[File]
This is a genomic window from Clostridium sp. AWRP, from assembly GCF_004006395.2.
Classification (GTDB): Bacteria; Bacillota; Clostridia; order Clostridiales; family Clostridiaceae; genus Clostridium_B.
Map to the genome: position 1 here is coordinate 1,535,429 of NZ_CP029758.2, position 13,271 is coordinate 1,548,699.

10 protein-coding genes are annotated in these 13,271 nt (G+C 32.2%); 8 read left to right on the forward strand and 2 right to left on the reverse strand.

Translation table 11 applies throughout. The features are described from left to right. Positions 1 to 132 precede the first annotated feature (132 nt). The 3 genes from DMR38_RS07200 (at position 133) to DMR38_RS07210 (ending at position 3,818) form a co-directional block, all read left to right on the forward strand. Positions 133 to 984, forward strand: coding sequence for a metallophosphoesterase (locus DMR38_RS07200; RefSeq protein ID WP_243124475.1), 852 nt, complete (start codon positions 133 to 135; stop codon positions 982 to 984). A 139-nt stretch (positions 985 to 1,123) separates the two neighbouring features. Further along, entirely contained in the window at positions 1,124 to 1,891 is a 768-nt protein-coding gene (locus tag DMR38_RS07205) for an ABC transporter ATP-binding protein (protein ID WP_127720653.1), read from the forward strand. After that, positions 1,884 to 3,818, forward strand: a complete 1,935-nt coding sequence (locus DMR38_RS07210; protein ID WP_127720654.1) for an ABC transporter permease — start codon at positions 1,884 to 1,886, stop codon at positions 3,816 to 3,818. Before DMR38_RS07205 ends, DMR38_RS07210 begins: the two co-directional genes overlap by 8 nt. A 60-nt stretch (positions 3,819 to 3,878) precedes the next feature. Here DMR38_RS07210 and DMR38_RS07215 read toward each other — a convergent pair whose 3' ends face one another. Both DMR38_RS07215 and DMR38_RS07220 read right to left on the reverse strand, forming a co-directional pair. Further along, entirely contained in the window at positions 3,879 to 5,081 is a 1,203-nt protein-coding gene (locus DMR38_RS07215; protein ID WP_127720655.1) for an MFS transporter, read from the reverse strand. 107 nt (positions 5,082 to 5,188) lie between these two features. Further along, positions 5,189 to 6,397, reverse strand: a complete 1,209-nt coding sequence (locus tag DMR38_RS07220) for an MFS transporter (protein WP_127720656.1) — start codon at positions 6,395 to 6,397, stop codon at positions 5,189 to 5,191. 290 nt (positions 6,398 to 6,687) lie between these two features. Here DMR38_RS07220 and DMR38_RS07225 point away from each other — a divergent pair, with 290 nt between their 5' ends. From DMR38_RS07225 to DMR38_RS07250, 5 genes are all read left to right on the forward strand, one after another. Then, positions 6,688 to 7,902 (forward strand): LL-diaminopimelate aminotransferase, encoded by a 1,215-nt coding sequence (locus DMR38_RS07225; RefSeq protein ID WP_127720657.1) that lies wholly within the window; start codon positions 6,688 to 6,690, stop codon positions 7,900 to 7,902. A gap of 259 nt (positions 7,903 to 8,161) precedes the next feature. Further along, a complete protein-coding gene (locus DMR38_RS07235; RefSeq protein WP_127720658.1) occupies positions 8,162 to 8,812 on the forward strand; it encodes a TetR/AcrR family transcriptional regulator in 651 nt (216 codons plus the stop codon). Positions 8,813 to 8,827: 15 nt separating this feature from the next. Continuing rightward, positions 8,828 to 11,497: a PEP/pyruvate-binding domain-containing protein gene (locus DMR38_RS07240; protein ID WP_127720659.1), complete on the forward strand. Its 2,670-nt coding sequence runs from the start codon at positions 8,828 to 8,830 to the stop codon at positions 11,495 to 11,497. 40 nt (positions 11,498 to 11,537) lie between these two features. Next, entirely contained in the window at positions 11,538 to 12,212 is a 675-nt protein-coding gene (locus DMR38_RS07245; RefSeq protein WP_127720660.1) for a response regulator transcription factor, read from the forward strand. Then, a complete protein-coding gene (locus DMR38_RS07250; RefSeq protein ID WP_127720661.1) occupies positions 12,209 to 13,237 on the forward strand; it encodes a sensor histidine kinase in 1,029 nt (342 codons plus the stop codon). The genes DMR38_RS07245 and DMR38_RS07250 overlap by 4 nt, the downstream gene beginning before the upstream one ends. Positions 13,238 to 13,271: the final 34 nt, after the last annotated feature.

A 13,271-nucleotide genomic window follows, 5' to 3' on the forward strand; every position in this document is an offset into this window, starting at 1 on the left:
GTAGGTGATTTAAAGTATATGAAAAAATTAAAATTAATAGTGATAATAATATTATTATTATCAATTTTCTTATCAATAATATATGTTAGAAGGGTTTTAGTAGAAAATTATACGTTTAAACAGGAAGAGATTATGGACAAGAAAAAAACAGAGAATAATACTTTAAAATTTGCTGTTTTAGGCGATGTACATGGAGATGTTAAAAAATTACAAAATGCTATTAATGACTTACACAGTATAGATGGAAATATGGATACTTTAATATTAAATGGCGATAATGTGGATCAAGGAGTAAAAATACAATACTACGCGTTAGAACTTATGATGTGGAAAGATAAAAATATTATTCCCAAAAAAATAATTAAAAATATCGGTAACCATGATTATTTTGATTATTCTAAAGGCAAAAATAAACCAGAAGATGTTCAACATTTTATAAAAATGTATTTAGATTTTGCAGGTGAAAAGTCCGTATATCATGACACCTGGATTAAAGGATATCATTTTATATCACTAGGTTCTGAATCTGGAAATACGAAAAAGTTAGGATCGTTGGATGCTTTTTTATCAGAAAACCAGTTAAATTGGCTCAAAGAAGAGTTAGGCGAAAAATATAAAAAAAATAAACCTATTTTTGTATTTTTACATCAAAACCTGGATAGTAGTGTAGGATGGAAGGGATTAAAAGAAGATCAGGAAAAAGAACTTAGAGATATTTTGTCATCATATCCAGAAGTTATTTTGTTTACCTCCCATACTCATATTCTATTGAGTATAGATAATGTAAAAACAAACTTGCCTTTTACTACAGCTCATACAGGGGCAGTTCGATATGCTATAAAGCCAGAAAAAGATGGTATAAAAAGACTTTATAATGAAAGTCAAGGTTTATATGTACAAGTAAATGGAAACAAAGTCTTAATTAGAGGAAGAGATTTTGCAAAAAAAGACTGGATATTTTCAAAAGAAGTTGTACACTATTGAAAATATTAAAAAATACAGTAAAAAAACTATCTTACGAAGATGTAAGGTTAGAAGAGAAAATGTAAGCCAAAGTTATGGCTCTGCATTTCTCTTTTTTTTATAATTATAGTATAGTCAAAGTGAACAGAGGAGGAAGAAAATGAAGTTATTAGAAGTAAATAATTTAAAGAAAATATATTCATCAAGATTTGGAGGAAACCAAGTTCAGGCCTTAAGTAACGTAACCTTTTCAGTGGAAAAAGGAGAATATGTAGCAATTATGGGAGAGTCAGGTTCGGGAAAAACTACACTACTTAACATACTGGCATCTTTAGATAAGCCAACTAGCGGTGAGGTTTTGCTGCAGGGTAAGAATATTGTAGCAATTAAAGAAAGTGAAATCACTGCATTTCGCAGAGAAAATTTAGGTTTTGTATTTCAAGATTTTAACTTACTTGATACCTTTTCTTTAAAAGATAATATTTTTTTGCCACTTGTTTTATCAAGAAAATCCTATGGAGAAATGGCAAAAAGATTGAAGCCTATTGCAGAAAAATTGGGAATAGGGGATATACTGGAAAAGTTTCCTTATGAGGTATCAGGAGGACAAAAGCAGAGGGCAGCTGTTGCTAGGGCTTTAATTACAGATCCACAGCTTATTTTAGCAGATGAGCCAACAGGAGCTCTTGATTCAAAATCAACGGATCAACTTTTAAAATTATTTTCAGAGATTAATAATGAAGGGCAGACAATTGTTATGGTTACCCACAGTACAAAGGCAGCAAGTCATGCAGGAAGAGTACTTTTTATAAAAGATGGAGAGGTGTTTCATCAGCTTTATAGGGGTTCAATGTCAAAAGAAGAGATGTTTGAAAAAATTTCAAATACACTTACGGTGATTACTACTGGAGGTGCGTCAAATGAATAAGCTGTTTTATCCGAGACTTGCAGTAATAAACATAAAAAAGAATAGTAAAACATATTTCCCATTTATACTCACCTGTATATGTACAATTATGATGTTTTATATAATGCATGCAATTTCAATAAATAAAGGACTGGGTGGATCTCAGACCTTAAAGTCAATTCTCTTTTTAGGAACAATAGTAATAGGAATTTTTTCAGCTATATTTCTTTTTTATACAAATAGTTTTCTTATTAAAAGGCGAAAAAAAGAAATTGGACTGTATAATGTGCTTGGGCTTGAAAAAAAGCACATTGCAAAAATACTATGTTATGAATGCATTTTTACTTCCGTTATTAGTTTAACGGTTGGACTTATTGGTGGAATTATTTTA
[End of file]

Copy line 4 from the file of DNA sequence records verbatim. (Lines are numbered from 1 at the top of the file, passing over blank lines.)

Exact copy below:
10 protein-coding genes are annotated in these 13,271 nt (G+C 32.2%); 8 read left to right on the forward strand and 2 right to left on the reverse strand.